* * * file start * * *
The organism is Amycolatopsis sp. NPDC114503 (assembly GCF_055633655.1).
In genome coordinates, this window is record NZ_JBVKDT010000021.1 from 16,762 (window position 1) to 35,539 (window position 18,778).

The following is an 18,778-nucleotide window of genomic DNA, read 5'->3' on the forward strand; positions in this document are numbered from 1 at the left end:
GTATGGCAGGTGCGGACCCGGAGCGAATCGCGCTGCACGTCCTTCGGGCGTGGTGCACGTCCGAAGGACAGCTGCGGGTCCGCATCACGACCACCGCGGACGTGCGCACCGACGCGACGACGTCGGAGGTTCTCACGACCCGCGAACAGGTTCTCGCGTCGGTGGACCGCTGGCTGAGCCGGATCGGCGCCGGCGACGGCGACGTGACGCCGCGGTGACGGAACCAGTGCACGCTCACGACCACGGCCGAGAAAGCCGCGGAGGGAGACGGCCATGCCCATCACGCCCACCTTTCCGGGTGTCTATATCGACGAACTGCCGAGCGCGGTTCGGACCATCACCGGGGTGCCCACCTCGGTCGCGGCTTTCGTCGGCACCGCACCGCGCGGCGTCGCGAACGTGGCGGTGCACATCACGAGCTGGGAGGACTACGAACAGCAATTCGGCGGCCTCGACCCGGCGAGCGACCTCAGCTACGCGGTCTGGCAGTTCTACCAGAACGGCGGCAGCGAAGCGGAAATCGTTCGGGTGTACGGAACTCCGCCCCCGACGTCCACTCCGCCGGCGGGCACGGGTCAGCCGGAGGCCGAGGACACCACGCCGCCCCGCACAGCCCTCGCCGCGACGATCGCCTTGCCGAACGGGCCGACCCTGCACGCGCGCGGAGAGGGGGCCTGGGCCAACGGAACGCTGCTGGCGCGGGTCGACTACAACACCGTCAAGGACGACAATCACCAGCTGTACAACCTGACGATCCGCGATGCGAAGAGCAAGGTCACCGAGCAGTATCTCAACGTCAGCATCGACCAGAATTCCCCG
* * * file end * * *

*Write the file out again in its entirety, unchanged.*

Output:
The organism is Amycolatopsis sp. NPDC114503 (assembly GCF_055633655.1).
In genome coordinates, this window is record NZ_JBVKDT010000021.1 from 16,762 (window position 1) to 35,539 (window position 18,778).

The following is an 18,778-nucleotide window of genomic DNA, read 5'->3' on the forward strand; positions in this document are numbered from 1 at the left end:
GTATGGCAGGTGCGGACCCGGAGCGAATCGCGCTGCACGTCCTTCGGGCGTGGTGCACGTCCGAAGGACAGCTGCGGGTCCGCATCACGACCACCGCGGACGTGCGCACCGACGCGACGACGTCGGAGGTTCTCACGACCCGCGAACAGGTTCTCGCGTCGGTGGACCGCTGGCTGAGCCGGATCGGCGCCGGCGACGGCGACGTGACGCCGCGGTGACGGAACCAGTGCACGCTCACGACCACGGCCGAGAAAGCCGCGGAGGGAGACGGCCATGCCCATCACGCCCACCTTTCCGGGTGTCTATATCGACGAACTGCCGAGCGCGGTTCGGACCATCACCGGGGTGCCCACCTCGGTCGCGGCTTTCGTCGGCACCGCACCGCGCGGCGTCGCGAACGTGGCGGTGCACATCACGAGCTGGGAGGACTACGAACAGCAATTCGGCGGCCTCGACCCGGCGAGCGACCTCAGCTACGCGGTCTGGCAGTTCTACCAGAACGGCGGCAGCGAAGCGGAAATCGTTCGGGTGTACGGAACTCCGCCCCCGACGTCCACTCCGCCGGCGGGCACGGGTCAGCCGGAGGCCGAGGACACCACGCCGCCCCGCACAGCCCTCGCCGCGACGATCGCCTTGCCGAACGGGCCGACCCTGCACGCGCGCGGAGAGGGGGCCTGGGCCAACGGAACGCTGCTGGCGCGGGTCGACTACAACACCGTCAAGGACGACAATCACCAGCTGTACAACCTGACGATCCGCGATGCGAAGAGCAAGGTCACCGAGCAGTATCTCAACGTCAGCATCGACCAGAATTCCCCG